Jekyll configuration

Jekyll configuration is stored at the root of the site repository in a YAML file called _config.yml. General documentation about Jekyll configuration can be found in the official Jekyll documentation.

In addition to general Jekyll configurations, Open SDG needs some specific configurations. For more information on these, please see the configuration page.

Optional features

As with any Jekyll theme, Open SDG can be easily customised. The platform comes with some out-of-the-box optional features that can serve as examples of possible customisations.

Optional feature: Goal page layouts

Open SDG includes two alternative layouts for the 17 goal pages:

  1. goal - Indicators are displayed in a responsive grid
  2. goal-by-target - Targets on the left, and indicators on the right

If you are using the create_goals setting, you can change the layout as described on the configuration page in the "create goals" section.

Otherwise you can set the layout by adjusting the front matter of the goal file. For example, to use the goal-by-target layout, you would need this in the goal's front matter:

layout: goal-by-target

Working with (remote) Jekyll themes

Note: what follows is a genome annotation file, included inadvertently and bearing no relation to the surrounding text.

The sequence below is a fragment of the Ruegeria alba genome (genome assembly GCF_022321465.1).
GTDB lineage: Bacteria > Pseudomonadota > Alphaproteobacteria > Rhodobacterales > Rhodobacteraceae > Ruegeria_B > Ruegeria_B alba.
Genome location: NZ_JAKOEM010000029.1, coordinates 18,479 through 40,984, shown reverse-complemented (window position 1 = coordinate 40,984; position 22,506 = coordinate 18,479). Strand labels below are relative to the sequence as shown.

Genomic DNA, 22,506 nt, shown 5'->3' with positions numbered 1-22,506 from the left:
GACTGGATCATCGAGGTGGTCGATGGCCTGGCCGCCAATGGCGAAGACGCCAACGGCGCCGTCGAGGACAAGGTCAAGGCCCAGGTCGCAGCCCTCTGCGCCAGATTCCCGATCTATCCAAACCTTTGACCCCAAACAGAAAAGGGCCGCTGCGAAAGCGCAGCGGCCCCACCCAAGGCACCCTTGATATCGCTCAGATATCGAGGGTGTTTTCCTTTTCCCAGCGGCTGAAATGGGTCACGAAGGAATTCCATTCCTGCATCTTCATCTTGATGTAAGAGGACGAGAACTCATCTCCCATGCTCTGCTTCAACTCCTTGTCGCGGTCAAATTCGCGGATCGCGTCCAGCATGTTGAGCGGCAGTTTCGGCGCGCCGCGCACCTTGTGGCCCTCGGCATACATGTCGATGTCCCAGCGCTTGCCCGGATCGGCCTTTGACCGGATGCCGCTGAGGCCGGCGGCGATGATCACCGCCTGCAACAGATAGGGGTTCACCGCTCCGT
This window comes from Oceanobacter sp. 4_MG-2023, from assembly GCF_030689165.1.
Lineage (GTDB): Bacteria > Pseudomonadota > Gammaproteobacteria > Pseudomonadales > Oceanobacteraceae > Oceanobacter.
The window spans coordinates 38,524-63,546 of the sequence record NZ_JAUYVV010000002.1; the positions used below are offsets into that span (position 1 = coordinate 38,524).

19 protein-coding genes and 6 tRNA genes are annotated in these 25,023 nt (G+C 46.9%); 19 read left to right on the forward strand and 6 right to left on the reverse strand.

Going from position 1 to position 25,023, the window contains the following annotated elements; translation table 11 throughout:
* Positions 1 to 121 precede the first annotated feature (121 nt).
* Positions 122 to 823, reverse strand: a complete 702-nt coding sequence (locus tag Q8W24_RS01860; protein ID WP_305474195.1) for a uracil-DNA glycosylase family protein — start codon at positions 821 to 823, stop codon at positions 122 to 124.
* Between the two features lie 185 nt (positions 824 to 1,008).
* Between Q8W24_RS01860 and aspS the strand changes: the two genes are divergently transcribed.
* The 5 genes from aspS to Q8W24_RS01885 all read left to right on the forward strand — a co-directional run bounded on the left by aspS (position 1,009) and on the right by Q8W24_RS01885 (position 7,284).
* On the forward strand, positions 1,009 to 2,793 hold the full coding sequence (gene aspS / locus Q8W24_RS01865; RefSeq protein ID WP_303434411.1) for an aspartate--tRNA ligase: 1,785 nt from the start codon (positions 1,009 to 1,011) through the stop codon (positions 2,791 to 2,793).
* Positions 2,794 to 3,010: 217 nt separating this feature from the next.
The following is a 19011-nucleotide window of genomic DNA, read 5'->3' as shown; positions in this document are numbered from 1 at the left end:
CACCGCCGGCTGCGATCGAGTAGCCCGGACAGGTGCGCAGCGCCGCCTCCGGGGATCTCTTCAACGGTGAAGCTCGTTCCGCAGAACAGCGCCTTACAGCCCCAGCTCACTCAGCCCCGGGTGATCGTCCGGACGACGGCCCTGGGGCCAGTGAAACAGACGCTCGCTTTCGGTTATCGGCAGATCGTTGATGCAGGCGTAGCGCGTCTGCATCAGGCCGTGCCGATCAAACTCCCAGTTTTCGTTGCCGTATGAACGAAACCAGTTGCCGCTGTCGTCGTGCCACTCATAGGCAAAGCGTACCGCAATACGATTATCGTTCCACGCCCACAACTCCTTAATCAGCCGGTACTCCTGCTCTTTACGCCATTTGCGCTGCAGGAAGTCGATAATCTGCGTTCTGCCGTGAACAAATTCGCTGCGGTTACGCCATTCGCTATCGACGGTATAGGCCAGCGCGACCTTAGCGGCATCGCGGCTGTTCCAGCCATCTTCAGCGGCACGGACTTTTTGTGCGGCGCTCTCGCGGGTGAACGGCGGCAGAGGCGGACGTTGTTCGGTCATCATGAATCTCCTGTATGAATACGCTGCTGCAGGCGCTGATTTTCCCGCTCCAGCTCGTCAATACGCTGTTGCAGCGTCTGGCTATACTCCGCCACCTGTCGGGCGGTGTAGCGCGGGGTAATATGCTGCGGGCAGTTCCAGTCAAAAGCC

This project (the repository you are reading currently) functions as a Jekyll theme, which can most easily be used with the help of the Remote Theme plugin. As with any Jekyll theme (and as can be seen in the folder structure of this project) the entirety of the theme is contained in these 3 folders:

  1. _includes
  2. _layouts
  3. assets
  4. _sass

Any file in these folders can be "overridden" simply by placing the same file in your site repository. When Jekyll compiles the platform, it will give precedence to files in your site repository, over the corresponding file in this remote theme.

In this way, any of the files in these folders can be customised to your platform's needs, without requiring any changes to the files in this theme.

NOTE on the _sass folder: Individual files in the _sass folder that start with an underscore (eg, _maps.scss) cannot be overridden in the method mentioned above, unless you also override the open-sdg.scss file. This is a quirk of Jekyll's Sass implementation. Because of this it is recommended that you avoid overriding individual Sass files starting with underscores, and instead put your changes in a custom CSS file as detailed below.

NOTE: If you make an improvement that you think would be useful to others, please submit it as a pull-request in this repository!

Overriding Javascript

As you can see, the main Javascript file is simply a series of include statements, being aggregated into one file. Jekyll looks for "includes" in the _includes folder, and indeed you can see these individual Javascript files in there. This gives you the ability to override any of these Javascript files individually.

The main takeaway here is that these indivdual Javascript files are in _includes rather than assets, as you might normally expect.

Adding custom Javascript

Custom javascript can be added in 2 ways: